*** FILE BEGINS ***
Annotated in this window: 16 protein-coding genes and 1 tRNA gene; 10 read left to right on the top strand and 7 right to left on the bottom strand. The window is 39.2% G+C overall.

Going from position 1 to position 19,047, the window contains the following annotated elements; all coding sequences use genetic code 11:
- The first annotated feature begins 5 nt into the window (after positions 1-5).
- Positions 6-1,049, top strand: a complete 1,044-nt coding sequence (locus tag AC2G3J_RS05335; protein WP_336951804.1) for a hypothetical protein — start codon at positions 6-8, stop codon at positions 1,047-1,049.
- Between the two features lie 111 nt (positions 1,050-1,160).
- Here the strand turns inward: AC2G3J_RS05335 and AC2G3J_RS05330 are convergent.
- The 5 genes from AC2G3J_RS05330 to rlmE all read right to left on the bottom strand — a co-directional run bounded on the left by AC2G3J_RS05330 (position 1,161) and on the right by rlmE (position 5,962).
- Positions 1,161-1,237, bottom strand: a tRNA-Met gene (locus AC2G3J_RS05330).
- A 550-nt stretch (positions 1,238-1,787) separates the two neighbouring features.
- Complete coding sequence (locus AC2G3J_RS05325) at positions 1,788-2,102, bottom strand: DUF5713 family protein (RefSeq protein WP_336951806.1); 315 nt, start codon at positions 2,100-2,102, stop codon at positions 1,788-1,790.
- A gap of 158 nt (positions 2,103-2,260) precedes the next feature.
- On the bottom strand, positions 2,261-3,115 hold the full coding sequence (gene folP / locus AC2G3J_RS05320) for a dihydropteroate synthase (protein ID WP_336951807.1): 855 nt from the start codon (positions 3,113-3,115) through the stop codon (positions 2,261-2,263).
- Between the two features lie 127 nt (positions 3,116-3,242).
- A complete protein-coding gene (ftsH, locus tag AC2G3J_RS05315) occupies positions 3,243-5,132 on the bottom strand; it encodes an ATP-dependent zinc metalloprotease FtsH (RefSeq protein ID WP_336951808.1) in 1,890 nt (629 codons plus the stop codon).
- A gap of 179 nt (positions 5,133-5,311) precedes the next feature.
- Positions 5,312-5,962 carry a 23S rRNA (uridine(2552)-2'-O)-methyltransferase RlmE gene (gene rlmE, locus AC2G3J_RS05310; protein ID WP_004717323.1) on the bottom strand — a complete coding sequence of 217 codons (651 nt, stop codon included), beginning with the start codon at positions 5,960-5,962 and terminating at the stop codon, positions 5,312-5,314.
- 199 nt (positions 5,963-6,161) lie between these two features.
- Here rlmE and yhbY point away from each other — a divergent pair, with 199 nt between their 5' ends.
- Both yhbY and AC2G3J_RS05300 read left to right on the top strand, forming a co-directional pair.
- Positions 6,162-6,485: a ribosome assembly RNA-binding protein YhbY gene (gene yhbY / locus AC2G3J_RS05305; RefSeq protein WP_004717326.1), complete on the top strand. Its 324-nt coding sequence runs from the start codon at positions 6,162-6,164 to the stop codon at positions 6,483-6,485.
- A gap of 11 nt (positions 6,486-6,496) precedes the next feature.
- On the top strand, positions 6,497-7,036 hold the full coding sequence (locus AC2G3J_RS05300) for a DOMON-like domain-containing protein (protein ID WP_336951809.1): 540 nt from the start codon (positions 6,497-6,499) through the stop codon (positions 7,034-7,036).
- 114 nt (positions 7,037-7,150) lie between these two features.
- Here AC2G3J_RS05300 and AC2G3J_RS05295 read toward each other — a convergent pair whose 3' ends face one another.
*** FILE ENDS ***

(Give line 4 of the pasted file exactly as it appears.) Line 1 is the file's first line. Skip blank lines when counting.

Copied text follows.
- Positions 6-1,049, top strand: a complete 1,044-nt coding sequence (locus tag AC2G3J_RS05335; protein WP_336951804.1) for a hypothetical protein — start codon at positions 6-8, stop codon at positions 1,047-1,049.